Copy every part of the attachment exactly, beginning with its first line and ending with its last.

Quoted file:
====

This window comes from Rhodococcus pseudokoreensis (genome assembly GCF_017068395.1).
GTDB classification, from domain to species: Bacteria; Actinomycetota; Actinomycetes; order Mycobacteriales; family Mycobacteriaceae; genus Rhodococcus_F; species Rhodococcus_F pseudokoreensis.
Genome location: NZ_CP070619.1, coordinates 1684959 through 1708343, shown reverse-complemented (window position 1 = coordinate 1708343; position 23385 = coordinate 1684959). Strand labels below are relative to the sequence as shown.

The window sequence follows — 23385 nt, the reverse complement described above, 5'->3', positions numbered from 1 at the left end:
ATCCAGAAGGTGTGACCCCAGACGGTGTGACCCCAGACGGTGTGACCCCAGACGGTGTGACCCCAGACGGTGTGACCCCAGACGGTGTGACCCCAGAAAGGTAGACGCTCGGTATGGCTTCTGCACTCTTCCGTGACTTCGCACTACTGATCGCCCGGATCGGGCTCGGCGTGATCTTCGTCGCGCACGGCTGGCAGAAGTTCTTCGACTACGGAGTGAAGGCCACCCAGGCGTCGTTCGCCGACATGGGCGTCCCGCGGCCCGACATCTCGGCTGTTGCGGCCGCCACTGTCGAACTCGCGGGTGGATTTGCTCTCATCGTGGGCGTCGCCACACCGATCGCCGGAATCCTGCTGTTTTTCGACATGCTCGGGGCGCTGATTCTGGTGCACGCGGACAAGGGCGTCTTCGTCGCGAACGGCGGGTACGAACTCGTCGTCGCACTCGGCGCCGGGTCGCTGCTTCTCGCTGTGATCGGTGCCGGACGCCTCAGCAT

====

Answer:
This window comes from Rhodococcus pseudokoreensis (genome assembly GCF_017068395.1).
GTDB classification, from domain to species: Bacteria; Actinomycetota; Actinomycetes; order Mycobacteriales; family Mycobacteriaceae; genus Rhodococcus_F; species Rhodococcus_F pseudokoreensis.
Genome location: NZ_CP070619.1, coordinates 1684959 through 1708343, shown reverse-complemented (window position 1 = coordinate 1708343; position 23385 = coordinate 1684959). Strand labels below are relative to the sequence as shown.

The window sequence follows — 23385 nt, the reverse complement described above, 5'->3', positions numbered from 1 at the left end:
ATCCAGAAGGTGTGACCCCAGACGGTGTGACCCCAGACGGTGTGACCCCAGACGGTGTGACCCCAGACGGTGTGACCCCAGACGGTGTGACCCCAGAAAGGTAGACGCTCGGTATGGCTTCTGCACTCTTCCGTGACTTCGCACTACTGATCGCCCGGATCGGGCTCGGCGTGATCTTCGTCGCGCACGGCTGGCAGAAGTTCTTCGACTACGGAGTGAAGGCCACCCAGGCGTCGTTCGCCGACATGGGCGTCCCGCGGCCCGACATCTCGGCTGTTGCGGCCGCCACTGTCGAACTCGCGGGTGGATTTGCTCTCATCGTGGGCGTCGCCACACCGATCGCCGGAATCCTGCTGTTTTTCGACATGCTCGGGGCGCTGATTCTGGTGCACGCGGACAAGGGCGTCTTCGTCGCGAACGGCGGGTACGAACTCGTCGTCGCACTCGGCGCCGGGTCGCTGCTTCTCGCTGTGATCGGTGCCGGACGCCTCAGCAT